9 Tips for Managing Low Performers on Your Sales Team

9 Tips for Managing Low Performers on Your Sales Team

How you manage your lowest performing sales team members has a significant impact on the overall effectiveness of your sales organization. Here are 9 ways to help low performers win more deals and better meet their goals.

1. Ask Them What They Want

Take the time to ask each of your low performing salespeople what their goals are for themselves. Find out why they want to be on your team, and what really matters to them.

Use probing and open-ended questions to help them establish their own intrinsic reasons for improving their performance. When they take ownership of the desire to change and improve, the rest of your efforts will yield better results.

2. Establish and Communicate Clear Expectations

Make sure that you have established for your team exactly what your expectations are, including following your sales process, the high-gain activities they should be engaging in, desired behaviors, training requirements, and so on.

Align your expectations with what helps your salespeople to perform better, and communicate them clearly to every team member, including low performers.

3. Track the Right Metrics

Effective metrics will help you establish each team member’s baseline and effectively measure improvement. Beyond win/loss ratios and quota attainment, establish behavior and activity KPIs and other metrics that help you and your salespeople see where their gaps and weaknesses are, as well as what’s working for them and where they are most effective.

4. Uncover the Roots of the Problem

It’s rare that a salesperson performs poorly because they’re just not trying. To help salespeople do a better job, you must first understand why they’re not performing to expectations.

Do they not know what to do? Are there particular stages of the sales process they’re struggling with? Are they lacking essential selling skills? Do they lack the mindset to have the right conversations with clients? Are they not applying their training?

Involve them in this discovery process, so they can take ownership of the problem once it is identified.

5. Co-create a Solution

Once you’ve defined the key problems and gaps with your salesperson, engage them in the process of identifying measurable steps to take to improve performance.

Co-create a performance improvement path, including actionable steps, skills improvement measures, and achievable short-, mid-, and long-term goals.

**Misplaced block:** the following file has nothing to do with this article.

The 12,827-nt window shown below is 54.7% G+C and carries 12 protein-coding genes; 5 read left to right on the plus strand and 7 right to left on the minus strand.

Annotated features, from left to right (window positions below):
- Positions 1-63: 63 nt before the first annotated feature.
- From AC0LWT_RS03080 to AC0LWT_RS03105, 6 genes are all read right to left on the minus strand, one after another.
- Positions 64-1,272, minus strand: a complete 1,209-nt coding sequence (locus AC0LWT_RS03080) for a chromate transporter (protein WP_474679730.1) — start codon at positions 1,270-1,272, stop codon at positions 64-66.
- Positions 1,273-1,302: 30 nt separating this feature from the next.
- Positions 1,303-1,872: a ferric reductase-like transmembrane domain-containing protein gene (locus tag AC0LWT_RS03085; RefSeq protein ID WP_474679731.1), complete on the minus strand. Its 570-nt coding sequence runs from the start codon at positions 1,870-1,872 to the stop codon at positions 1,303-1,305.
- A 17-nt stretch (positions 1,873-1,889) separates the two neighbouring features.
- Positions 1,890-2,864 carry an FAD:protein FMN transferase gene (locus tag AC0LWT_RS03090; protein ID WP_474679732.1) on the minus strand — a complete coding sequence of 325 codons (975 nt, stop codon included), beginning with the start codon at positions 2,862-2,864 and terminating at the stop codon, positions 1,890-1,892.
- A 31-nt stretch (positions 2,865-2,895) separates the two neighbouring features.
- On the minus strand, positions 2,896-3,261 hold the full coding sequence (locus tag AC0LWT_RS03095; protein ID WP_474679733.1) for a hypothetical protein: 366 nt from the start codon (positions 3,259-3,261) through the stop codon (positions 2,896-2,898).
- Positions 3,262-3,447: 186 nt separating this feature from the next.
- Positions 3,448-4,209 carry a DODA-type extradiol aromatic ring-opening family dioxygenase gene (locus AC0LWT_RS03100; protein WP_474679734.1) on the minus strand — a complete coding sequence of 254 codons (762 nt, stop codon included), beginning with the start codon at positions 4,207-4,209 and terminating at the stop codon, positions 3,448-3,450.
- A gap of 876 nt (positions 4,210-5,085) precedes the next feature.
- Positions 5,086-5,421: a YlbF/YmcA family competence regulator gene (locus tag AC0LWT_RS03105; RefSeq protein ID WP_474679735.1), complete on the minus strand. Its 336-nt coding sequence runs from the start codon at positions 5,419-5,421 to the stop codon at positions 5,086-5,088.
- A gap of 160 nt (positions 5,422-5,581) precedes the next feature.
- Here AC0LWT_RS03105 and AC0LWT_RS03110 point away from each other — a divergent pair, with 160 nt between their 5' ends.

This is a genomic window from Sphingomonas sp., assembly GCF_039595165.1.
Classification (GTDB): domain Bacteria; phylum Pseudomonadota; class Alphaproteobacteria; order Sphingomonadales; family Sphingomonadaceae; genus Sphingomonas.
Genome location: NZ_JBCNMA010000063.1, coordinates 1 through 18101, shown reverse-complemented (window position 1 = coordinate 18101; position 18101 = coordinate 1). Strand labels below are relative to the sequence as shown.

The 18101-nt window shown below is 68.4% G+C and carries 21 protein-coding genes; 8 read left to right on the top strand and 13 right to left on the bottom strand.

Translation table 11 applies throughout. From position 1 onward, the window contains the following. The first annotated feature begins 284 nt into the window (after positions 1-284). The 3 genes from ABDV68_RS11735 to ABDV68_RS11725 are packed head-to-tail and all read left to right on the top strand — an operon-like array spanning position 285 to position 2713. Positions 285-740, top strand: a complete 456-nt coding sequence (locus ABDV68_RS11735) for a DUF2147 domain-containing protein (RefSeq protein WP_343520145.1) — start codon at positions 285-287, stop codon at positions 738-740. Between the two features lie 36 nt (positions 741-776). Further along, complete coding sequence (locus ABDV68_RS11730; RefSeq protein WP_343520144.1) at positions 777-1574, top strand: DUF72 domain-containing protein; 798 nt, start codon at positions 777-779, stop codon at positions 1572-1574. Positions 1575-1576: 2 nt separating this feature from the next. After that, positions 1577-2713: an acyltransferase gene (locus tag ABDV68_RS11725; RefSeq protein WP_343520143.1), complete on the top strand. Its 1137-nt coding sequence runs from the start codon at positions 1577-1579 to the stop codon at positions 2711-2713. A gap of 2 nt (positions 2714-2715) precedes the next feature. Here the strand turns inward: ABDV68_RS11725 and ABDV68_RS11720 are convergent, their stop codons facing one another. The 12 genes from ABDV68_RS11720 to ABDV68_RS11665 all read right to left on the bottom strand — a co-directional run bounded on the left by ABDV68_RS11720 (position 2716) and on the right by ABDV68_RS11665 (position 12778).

5. Train, Coach, and Enable to Fill the Gaps

Once you know what each salesperson needs to do in order to improve their performance, make sure they do it by holding them accountable on a regular basis.

Likewise, make appropriate training available to fill any skills gaps. Coach to the areas where they need improvement. And give them access to resources and enablement that will help them achieve their goals.

6. Provide Consistent  Reinforcement and Feedback

Prevent the “rubber band” effect by establishing consistent opportunities for coaching, reinforcement, and performance feedback.

Check out this post for tips to build a positive feedback culture on your sales team.

7. Motivate by Focusing on Goals, Gains, and Improvements

Avoid the temptation to focus only on weaknesses and failures. Keep low performers motivated by focusing their attention on their goals, gains they make, and improvements that you witness.

Measurable results may not begin to appear until they have been practicing new skills and approaches for a while, so it’s important to encourage them in the early stages with detailed feedback on their improvements, as well as to reward them when gains do show up in tangible ways.

8. Focus on the Coachable

Sales managers often wonder where they should spend their coaching time. To manage your coaching time most effectively, focus most of your attention on the coachable salespeople on your team. Coachability means having the motivation to improve, the willingness to work at new skills, and the humility to accept feedback willingly and productively.

As you work with your team, you’ll learn which salespeople take what you give them and run with it, reaping productivity gains as a result. You’ll also discover which salespeople you have to fight every step of the way. Reps unwilling to receive coaching may need to be released to the marketplace.

9. Use the Right Communication Style

Everyone has a communication style they feel most comfortable with.

Strong sales managers get to know the behaviors, motivators, and communication preferences of each of their team members (a comprehensive assessment is extremely valuable here) and tailor their approach to be most effective.

The Bottom Line

Assessing your salespeople with a comprehensive assessment tool will uncover not only their behaviors, motivators, and communication style, but also their knowledge of B2B, customer-focused selling practices used by top sales performers.

You can evaluate each sales rep individually, or get a “birds eye view” of how your entire team stacks up against your established ideal performer profile.

The Sales Team Analysis Insights report is a great tool here and will give you an organized and effective way to get the most out of every member of your team.

WRITTEN BY

Tony Smith

Tony Smith is the Director of Sales Strategy Consulting for the Sales Performance Research Center. Tony draws upon a diverse background of training, speaking, sales, and marketing to consult with organizational leaders and identify solutions to overcome the challenges holding them back from growth. 

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